For a long time I’ve been writing Mandelbrot programs for fun and recently to act as a benchmark for some retro BASIC systems. The output has been variable from simple ASCII text to high resolution colour graphics.
For retro systems… Well, those high resolution graphics are somewhat problematic for a few reasons – one is that the old systems simply don’t have high resolution or multi colour graphics and another is that generating a Mandelbrot is a very compute intensive task. Would you want to wait 2 hours for an image?
So plain-text ASCII it is.
An issue with benchmarking is that unless you want to cheat (who, me?) then you need to be able to run the same code on every system you have and where you change the code, you need to make it absolutely clear where you change it and why…
So what does it actually benchmark?
Good question.. Traditionally, Mandelbrot does a lot of arithmetic operations – typically floating point in BASICs that support it, but even in integer only BASICs it’s still a lot of calculations. So many that the surrounding loops, etc. make little difference to the overall time – one run I did where I replaced the FOR loops with arithmetic, tests and GOTO was only 2 seconds quicker with FOR loop vs. without on an 84 second run, so if you need to change the FOR loops into tests and GOTOs because the TinyBasic you’re using doesn’t support it, then go ahead. Also this isn’t testing the efficiency of GOSUB nor GOTO which some benchmarks are better suited to.
With this in-mind, developing a “universal” benchmark program in BASIC is quite hard. Some of these old BASICs have strings, some don’t, some have FOR/NEXT loops, some (typically “Tiny” Basics) don’t. Some support 2 or more letter variable names, some don’t, and so on. So developing code that works everywhere with minimal changes is the goal here.
This was my criteria:
- Spaces in the source should not be important. Some BASICs tokenise the input and remove all spaces, so run-time is faster. Some Tiny Basics leave the spaces in and therefore take time to skip over them at run-time, so lets remove spaces where we can.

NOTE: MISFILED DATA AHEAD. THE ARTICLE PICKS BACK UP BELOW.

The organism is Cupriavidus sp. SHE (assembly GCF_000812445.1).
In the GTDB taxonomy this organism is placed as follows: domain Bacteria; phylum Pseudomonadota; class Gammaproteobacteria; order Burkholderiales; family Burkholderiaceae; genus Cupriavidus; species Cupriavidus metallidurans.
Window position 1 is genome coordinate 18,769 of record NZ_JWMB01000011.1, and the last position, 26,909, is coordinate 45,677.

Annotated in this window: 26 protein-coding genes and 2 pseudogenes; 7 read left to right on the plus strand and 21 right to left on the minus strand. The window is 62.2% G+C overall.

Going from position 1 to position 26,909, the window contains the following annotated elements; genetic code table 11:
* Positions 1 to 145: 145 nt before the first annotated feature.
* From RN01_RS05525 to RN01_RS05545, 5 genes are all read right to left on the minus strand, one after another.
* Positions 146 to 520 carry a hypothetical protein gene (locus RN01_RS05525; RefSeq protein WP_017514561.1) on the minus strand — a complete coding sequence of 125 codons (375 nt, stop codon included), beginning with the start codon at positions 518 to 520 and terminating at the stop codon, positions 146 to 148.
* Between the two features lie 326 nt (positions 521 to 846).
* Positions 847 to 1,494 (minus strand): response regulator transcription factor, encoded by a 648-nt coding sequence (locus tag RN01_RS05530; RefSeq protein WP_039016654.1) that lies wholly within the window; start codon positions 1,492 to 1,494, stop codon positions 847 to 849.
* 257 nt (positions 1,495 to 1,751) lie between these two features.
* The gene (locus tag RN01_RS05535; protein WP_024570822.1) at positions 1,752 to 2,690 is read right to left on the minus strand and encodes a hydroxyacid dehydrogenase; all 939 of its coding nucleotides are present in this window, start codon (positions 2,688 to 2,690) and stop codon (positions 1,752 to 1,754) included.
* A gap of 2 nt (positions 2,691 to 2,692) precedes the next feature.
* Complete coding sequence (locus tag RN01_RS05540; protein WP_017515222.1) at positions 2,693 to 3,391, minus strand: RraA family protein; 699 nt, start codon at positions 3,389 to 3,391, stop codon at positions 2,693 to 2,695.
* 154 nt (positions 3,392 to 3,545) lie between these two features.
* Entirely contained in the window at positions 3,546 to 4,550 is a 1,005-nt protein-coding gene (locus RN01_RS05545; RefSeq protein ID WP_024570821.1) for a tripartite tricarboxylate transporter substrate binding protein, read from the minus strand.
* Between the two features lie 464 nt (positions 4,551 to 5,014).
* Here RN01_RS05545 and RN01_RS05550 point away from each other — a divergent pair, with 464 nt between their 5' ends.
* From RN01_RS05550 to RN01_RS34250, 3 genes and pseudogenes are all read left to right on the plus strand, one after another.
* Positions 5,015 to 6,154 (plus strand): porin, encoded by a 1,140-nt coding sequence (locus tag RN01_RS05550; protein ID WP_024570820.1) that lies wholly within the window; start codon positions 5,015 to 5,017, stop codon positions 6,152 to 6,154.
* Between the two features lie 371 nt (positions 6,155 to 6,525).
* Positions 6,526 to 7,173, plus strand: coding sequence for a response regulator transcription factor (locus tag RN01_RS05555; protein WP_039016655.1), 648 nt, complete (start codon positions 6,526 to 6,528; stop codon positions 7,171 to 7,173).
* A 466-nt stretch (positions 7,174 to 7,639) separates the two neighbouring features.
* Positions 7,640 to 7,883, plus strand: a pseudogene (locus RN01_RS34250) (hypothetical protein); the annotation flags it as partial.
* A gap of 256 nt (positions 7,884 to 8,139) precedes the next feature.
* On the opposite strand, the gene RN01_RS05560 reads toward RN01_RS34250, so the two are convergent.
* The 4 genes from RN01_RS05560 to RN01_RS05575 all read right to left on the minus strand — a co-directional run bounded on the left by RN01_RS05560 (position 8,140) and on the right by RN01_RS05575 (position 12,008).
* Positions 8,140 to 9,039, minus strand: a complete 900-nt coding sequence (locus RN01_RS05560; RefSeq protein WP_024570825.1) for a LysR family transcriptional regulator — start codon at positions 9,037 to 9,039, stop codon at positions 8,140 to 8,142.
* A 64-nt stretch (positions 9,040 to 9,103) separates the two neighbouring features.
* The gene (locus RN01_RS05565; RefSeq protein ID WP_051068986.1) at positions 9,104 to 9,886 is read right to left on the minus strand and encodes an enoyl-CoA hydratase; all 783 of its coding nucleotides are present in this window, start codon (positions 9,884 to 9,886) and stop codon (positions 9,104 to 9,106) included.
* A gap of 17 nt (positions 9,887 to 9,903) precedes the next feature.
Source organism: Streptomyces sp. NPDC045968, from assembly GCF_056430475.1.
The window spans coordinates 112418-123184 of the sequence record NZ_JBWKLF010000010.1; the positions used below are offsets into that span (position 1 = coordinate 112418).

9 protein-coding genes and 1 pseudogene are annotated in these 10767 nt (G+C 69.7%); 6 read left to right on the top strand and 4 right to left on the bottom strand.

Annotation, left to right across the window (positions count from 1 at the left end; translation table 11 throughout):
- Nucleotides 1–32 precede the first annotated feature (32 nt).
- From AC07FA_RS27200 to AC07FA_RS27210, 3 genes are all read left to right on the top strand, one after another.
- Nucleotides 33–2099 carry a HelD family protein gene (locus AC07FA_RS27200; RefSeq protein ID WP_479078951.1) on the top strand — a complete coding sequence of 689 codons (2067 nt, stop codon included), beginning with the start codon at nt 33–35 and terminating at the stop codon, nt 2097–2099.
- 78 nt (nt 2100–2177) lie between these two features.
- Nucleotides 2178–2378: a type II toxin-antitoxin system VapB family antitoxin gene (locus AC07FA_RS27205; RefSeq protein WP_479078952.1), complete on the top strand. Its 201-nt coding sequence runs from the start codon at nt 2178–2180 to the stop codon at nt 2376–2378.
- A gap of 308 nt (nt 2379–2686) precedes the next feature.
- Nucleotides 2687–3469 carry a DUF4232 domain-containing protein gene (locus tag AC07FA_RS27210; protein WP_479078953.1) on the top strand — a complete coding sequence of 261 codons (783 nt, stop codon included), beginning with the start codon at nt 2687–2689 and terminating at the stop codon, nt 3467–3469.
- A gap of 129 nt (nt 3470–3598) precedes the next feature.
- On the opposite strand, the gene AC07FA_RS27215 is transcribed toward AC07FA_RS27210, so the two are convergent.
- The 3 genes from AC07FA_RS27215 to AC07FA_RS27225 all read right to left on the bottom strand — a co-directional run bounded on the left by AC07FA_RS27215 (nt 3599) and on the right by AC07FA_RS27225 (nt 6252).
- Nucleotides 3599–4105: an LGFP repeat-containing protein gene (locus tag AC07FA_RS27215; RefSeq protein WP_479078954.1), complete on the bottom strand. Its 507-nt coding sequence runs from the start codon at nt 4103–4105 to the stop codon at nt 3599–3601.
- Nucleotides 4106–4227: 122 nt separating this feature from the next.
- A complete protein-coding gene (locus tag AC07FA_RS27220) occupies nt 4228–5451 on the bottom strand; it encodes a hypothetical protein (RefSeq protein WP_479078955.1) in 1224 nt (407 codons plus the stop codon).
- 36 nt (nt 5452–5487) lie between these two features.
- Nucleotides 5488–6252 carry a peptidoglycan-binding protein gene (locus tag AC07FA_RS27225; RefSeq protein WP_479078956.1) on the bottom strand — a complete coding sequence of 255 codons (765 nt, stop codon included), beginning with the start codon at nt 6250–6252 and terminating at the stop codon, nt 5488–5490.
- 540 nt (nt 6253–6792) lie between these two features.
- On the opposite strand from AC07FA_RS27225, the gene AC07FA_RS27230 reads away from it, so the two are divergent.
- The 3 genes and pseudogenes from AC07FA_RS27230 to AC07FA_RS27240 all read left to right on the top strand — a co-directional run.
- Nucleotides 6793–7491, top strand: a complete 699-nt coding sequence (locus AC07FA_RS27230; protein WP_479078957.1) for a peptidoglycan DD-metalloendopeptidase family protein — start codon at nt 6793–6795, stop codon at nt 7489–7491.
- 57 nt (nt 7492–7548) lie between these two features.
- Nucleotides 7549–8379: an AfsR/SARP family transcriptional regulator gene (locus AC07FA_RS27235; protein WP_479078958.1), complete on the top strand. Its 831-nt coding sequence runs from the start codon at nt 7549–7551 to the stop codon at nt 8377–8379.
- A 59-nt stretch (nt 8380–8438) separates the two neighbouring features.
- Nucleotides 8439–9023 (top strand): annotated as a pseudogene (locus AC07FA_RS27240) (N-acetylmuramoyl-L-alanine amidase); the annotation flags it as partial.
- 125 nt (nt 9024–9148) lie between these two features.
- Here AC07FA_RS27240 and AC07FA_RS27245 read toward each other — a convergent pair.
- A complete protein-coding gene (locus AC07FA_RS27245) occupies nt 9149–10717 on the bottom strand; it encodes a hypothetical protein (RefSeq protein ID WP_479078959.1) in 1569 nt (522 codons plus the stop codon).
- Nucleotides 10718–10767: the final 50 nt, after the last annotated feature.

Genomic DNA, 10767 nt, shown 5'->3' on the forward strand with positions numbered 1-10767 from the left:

- Multiple statements per line. Try to combine lines where possible, but don’t go overboard.
- Integer range? Lets use an algorithm that will work in signed 16-bit integers used in some of the very early Tiny Basics as well as the floating point used in larger BASICs.
- Single letter variables.
- Easy to type in. So not pages and pages, but should we need to type it in, then you’re not going to resent it. Much.
Here is the code:
100PRINT "Mandelbrot - BBC Basic - FP + Strings" 110PRINT "Start" 120TIME=0:REM Initialise TIME 130Z$=".,'~=+:;*%&$OXB#@ " 140F=50 150FOR Y = -12 TO 12 160FOR X = -49 TO 29 170C=X*229/100 180D=Y*416/100 190A=C:B=D:I=0 200Q=B/F:S=B-(Q*F) 210T=((A*A)-(B*B))/F+C 220B=2*((A*Q)+(A*S/F))+D 230A=T: P=A/F:Q=B/F 240IF ((P*P)+(Q*Q))>=5 GOTO 280 250I=I+1:IF I<16 GOTO 200 260PRINT" "; 270GOTO 290 280PRINT MID$(Z$,I+1,1); 290NEXT X 300PRINT "" 310NEXT Y 320Q=TIME 330PRINT"Finished" 340PRINT"Time: "; Q/100; " secs."
Things to note about the code:
- Timing: BBC Basic supports a built-in TIME variable. It increments once every 100th of a second.
- The MID$() function starts with an index of 1.
- My own 6502 SBC has an operating system that lets BBC Basic run, but for other BASICs on the same system, then the 100Hz timer is in locations 160,161,162 and 163, so TIME=0 becomes POKE160,0:POKE161,0 and in my TinyBasic it’s !160=0
The differences are going to be with integer truncation but the important part for the benchmark is that the code is the same in both cases.
And last thing to note when running these on your own system: My system is a 16Mhz 65C02 which can run a variety of BASICs. If you’re running this on an older or classic 1 or 2Mhz system, then expect the timings to be much longer…